If you want to feel better about organizational methods, it’s always good to laugh at someone else. It doesn’t mean your team is run any better, but at least you know there are other idiots along with you. Misery loves company, and so does idiocy. AMERICA.
Cast your mind back three years ago, when the Montreal Canadiens traded PK Subban to Nashville. Part of the reason they did that was they felt he was a problem in the dressing room, and the reason they felt like that was their captain Max Pacioretty pretty much made that clear. Because Pacioretty is the most boring person in the world and adheres to the strict hockey code that no one can ever be interesting in any way, or something.
Well, less than two years later Pacioretty was gone to Vegas, so that’s some excellent long-term planning there. And the Habs haven’t won a playoff series since all this started anyway. Sounds a touch familiar. Strange that Les Habitants are run by a former Hawks employee, no?
Not that Pacioretty has been all that glorious himself. A big reason the Canadiens decided to punt him before he hit free agency is they felt he was already on the decline. And there was reason to think that. His last year in Montreal saw him play only 64 games, and score just 17 goals. And while a 4.7% shooting-percentage at even-strength and an 8% overall just aren’t Patches numbers, there were other warning signs. We would never trust Marc Bergevin to actually heed them, but maybe he got it right anyway.
Pacioretty’s chances and attempts were dropping. After topping out in ’15-’16 with exactly an 1.00 xGF/60, he had declined in the next two seasons. His attempts per game also fell by a quarter in the next two seasons. Same with his scoring chances. Pacioretty simply wasn’t getting to the same areas. A shooting-percentage spike saved one of those seasons, but he fell to just 17 goals in his last season in the Bleu, Blanc, et Rouge.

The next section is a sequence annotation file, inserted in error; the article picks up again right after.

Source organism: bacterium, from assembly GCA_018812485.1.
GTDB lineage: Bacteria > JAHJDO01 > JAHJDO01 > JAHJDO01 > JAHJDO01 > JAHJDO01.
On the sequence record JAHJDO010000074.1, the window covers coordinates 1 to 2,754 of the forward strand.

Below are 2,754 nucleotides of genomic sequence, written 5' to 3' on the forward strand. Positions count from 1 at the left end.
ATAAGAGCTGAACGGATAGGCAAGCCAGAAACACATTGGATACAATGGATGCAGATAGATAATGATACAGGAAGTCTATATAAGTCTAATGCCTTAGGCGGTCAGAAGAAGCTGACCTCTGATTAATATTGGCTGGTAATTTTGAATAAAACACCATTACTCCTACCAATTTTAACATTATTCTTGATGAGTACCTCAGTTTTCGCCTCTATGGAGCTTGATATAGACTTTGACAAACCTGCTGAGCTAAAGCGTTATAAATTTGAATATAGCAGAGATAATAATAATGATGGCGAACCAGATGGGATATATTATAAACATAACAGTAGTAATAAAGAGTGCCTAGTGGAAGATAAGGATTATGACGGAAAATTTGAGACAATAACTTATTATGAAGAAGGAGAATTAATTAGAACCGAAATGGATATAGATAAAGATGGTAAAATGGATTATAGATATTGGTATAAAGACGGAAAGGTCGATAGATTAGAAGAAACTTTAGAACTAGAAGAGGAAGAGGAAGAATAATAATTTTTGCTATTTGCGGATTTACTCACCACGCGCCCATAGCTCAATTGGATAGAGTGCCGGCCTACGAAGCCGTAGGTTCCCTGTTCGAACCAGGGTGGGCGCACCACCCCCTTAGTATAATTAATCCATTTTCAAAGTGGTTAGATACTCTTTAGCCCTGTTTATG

Things didn’t improve much in his first year in the desert, either. Patches once again saw his body let him down, as he only played 66 games last year. He did manage 22 goals, but still wasn’t anywhere near the 35-goal machine he had been in Montreal and which the Knights probably thought they were getting some version of when they traded for him and gave him an additional five years on his contract. Again, his metrics continued to slip.
It appears that slide has arrested, at least in the open environs of October hockey.
So far, Patches is averaging more shots per game than he has at any point in his career. His expected-goals is higher than at any time since he became a genuine top-line threat. His attempts per 60 are up around 2016 levels. So even though he’s getting no luck with a 7% shooting-percentage overall, he’s still managed six goals and you’d expect with the chances he’s getting that he’s going to have a binge here pretty soon. Just hopefully not tonight, but when has anything like that worked out for the Hawks against the Knights?
You can probably thank Mark Stone‘s arrival for this. All of Patches’s numbers took a bump up when Stone was on the other side of Paul Stastny from him, and that’s continued this year. Although it could be argued he’s having just as big of an impact on Stone, as in very limited time without each other (just 57 minutes or so), it’s Stone’s numbers that fall off a cliff more than Pacioretty’s. Either way, they make for quite the force. Especially in the playoffs last year, where Pacioretty threw up 11 points in just seven games against the Sharks. Too bad he doesn’t kill penalties though, huh?
They’d better. Pacioretty’s contract was starting to have real potential to become James Neal-like if he’d continued tumbling down the mountainside. He’s signed until he’s 34, and power forwards do not tend to age well in a league that keeps getting faster. And we’ve been over how capped out the Knights are in the near future.
That’s a worry for another day though, because the Knights look primed to take another serious run at a less and less impressive Western Conference. Pacioretty is going to have a major role in that.